So here we are, one quarter down and recession to go. Recession has become an unfortunate but popular topic in 2008. Some people follow strict definitions of what qualifies technically as a recession while others speak purely from opinion--or maybe they are speaking from the pinch they are feeling in their wallets. For most, they could care less what you call it; labels don't make the impact they are feeling any better or any less painful.
In most industries, when things slow, something has to go. Will that be cutting back on seemingly frivolous expenses, going to fewer industry shows, reducing ad spending, or worse, cutting jobs? Like many industries, search marketing firms are considering these choices as well, and rather hoping that this slowing, downturn, recession, or whatever you want to call it, actually presents more opportunities than hard choices.
Only time will tell, but I like to think the feeling that search marketing firms may be able to find opportunities during these trying economic times are spot on. But don't think this will just be a slam dunk--every opportunity also presents challenges.
While Kevin Lee was primarily talking about PPC and the paid search market in his ClickZ column post, "It's the PPC Search Economy, Stupid!", he presents some excellent counterpoint observations. One point in particular stands out for both the paid and natural sides of search:
"Changes in the number of searches--Fewer commercial searches could result in fewer clicks to be purchased, meaning you and your competition will be fighting over a smaller group of searchers. But online shopping could be seen as a discount shopping channel that drives shoppers online at a faster rate than previously expected."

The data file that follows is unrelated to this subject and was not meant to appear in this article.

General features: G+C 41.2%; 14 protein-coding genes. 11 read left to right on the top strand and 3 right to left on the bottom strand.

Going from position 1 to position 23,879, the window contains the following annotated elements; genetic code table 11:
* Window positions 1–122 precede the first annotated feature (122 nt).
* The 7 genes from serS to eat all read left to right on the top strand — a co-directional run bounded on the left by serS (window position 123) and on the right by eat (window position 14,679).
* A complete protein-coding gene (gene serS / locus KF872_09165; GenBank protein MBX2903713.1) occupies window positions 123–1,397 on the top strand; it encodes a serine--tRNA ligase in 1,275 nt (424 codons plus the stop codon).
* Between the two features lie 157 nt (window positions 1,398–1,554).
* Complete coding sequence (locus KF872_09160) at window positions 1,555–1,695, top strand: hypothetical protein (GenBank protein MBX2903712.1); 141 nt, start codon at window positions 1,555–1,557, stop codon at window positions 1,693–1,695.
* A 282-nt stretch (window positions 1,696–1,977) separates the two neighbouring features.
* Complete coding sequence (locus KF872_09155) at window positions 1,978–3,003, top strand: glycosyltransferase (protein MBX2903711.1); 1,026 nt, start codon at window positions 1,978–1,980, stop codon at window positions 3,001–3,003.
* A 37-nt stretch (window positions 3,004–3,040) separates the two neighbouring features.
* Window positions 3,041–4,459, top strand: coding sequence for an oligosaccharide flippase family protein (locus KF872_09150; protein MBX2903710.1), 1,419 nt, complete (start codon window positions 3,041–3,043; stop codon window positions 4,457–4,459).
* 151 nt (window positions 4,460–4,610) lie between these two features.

There may be changes in the number of searches, such as a decline as many begin cutting back spending and simply do without, or searches may grow as people look for even more deals or perform more pre-purchase informational searching. One thing is true in either case, each search may be an even more important opportunity to connect with a potential customer.
Back in January, Bruce Clay also made predictions for 2008, "2008: The Year in Preview," which touched on many different areas of search, including the possible impact of a recession on the search space. Bruce relates some potential opportunities, but also highlights some potentially scary impact to the search marketing industry:
"A byproduct of the recession will be that many businesses will reduce staff, and thus there may be a significant opportunity for the newly unemployed to be trained and form work-from-home SEO companies."
"...a surge of new work-from-home SEO companies..."
What is alarming here isn't the increased competition within the marketplace--there is plenty of opportunity within this industry. Even the work-from-home element isn't necessarily a bad thing--after all, many of us made our start in the industry from home. What is alarming though is that, just like the Web design industry, there may be a flood of newly "declared" SEO experts. Many may see this as an easy opportunity to get into SEO, especially when faced with a pink slip and a lack of opportunities.